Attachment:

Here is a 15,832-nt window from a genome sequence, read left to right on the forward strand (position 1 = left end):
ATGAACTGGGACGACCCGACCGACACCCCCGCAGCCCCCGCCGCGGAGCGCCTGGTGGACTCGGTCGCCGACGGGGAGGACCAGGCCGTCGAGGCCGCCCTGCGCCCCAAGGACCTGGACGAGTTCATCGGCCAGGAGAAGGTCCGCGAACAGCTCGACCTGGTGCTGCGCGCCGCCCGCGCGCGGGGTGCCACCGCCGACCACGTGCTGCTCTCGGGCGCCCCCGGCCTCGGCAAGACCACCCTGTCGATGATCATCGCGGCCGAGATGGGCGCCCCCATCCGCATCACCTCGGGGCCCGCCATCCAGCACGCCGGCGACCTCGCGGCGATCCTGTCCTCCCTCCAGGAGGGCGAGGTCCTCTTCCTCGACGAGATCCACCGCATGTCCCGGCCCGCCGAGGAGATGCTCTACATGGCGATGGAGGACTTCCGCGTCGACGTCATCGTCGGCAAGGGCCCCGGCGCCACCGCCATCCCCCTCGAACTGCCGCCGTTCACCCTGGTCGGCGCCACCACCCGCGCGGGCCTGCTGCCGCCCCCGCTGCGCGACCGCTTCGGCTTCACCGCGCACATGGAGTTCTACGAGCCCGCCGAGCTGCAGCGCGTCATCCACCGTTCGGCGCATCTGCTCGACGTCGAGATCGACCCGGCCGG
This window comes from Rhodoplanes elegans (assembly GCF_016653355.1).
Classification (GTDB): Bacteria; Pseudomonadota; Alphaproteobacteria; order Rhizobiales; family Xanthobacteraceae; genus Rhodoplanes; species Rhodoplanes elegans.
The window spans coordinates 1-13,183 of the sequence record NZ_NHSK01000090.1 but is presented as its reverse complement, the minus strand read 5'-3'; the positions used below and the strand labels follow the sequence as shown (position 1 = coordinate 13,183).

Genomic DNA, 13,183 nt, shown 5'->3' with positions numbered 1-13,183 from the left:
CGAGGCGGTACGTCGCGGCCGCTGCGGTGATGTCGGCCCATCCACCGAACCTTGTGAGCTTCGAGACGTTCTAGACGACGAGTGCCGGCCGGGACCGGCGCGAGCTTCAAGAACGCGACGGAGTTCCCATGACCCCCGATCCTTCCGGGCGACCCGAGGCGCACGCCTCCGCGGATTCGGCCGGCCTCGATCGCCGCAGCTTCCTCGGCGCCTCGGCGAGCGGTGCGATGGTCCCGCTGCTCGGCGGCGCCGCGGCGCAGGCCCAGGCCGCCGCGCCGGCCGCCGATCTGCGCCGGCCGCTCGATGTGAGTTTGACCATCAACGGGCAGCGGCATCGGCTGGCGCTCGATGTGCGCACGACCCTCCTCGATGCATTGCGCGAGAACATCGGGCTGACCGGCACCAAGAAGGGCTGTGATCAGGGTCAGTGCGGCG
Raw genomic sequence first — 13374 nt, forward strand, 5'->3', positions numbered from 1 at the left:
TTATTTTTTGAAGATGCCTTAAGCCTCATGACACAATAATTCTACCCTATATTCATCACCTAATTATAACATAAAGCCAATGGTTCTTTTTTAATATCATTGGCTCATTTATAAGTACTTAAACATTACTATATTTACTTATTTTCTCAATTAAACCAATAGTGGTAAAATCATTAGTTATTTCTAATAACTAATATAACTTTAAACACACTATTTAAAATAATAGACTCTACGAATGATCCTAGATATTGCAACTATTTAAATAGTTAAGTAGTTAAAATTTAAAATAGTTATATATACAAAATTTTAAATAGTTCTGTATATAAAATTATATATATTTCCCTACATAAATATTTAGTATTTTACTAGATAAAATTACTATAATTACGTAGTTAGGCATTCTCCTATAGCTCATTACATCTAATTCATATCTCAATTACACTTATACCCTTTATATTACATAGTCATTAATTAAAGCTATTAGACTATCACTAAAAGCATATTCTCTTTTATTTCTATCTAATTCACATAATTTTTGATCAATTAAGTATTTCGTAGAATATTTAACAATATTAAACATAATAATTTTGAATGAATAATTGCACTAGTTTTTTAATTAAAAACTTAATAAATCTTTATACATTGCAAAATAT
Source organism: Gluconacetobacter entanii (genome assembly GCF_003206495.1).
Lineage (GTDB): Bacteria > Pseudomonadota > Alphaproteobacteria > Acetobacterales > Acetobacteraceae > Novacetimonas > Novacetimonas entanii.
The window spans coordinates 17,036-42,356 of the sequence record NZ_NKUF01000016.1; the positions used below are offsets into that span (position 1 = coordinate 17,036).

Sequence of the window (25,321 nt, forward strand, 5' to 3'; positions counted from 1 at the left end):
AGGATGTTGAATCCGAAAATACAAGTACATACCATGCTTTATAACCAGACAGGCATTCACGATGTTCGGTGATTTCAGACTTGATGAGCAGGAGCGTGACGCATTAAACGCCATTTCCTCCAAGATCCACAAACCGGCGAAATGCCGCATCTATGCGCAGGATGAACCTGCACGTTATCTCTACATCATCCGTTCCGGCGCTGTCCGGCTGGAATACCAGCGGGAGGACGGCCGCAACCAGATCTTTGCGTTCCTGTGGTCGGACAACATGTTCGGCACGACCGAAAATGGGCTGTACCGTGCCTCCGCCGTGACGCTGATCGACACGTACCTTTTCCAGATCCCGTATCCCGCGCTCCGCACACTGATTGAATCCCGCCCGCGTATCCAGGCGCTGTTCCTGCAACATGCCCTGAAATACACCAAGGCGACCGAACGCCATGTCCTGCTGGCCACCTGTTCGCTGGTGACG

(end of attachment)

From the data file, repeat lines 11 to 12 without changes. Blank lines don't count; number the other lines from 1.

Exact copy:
Lineage (GTDB): Bacteria > Pseudomonadota > Alphaproteobacteria > Acetobacterales > Acetobacteraceae > Novacetimonas > Novacetimonas entanii.
The window spans coordinates 17,036-42,356 of the sequence record NZ_NKUF01000016.1; the positions used below are offsets into that span (position 1 = coordinate 17,036).